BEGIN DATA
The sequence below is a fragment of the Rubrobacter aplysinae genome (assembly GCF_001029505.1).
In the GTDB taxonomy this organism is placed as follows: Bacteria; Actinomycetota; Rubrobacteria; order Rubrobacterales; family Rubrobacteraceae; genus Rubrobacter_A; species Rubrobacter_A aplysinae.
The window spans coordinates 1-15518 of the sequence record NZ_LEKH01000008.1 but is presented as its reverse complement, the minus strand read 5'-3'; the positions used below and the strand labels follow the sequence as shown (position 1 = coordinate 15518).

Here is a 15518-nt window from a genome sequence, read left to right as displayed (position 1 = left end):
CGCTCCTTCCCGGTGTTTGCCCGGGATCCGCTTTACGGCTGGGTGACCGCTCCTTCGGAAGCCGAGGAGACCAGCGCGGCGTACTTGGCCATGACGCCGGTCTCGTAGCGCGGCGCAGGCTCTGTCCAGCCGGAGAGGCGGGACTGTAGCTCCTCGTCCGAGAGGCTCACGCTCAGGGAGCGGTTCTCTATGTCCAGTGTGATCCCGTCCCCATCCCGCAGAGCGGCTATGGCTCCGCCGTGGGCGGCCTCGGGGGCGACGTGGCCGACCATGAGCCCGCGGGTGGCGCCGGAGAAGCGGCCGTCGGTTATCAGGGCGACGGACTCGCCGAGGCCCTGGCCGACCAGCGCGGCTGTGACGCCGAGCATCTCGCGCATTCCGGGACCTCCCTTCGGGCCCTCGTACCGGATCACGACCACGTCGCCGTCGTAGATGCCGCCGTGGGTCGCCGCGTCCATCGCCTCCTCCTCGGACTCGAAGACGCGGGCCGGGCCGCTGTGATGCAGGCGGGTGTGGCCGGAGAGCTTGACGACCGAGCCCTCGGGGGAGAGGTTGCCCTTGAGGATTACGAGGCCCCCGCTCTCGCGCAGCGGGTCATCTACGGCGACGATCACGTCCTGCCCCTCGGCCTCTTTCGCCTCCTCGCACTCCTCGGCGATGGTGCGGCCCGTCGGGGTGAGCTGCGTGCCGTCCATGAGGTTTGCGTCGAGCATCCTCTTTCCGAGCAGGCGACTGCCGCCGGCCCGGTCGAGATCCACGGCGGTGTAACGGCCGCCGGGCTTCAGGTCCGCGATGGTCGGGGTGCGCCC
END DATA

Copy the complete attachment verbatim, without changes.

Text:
The sequence below is a fragment of the Rubrobacter aplysinae genome (assembly GCF_001029505.1).
In the GTDB taxonomy this organism is placed as follows: Bacteria; Actinomycetota; Rubrobacteria; order Rubrobacterales; family Rubrobacteraceae; genus Rubrobacter_A; species Rubrobacter_A aplysinae.
The window spans coordinates 1-15518 of the sequence record NZ_LEKH01000008.1 but is presented as its reverse complement, the minus strand read 5'-3'; the positions used below and the strand labels follow the sequence as shown (position 1 = coordinate 15518).

Here is a 15518-nt window from a genome sequence, read left to right as displayed (position 1 = left end):
CGCTCCTTCCCGGTGTTTGCCCGGGATCCGCTTTACGGCTGGGTGACCGCTCCTTCGGAAGCCGAGGAGACCAGCGCGGCGTACTTGGCCATGACGCCGGTCTCGTAGCGCGGCGCAGGCTCTGTCCAGCCGGAGAGGCGGGACTGTAGCTCCTCGTCCGAGAGGCTCACGCTCAGGGAGCGGTTCTCTATGTCCAGTGTGATCCCGTCCCCATCCCGCAGAGCGGCTATGGCTCCGCCGTGGGCGGCCTCGGGGGCGACGTGGCCGACCATGAGCCCGCGGGTGGCGCCGGAGAAGCGGCCGTCGGTTATCAGGGCGACGGACTCGCCGAGGCCCTGGCCGACCAGCGCGGCTGTGACGCCGAGCATCTCGCGCATTCCGGGACCTCCCTTCGGGCCCTCGTACCGGATCACGACCACGTCGCCGTCGTAGATGCCGCCGTGGGTCGCCGCGTCCATCGCCTCCTCCTCGGACTCGAAGACGCGGGCCGGGCCGCTGTGATGCAGGCGGGTGTGGCCGGAGAGCTTGACGACCGAGCCCTCGGGGGAGAGGTTGCCCTTGAGGATTACGAGGCCCCCGCTCTCGCGCAGCGGGTCATCTACGGCGACGATCACGTCCTGCCCCTCGGCCTCTTTCGCCTCCTCGCACTCCTCGGCGATGGTGCGGCCCGTCGGGGTGAGCTGCGTGCCGTCCATGAGGTTTGCGTCGAGCATCCTCTTTCCGAGCAGGCGACTGCCGCCGGCCCGGTCGAGATCCACGGCGGTGTAACGGCCGCCGGGCTTCAGGTCCGCGATGGTCGGGGTGCGCCC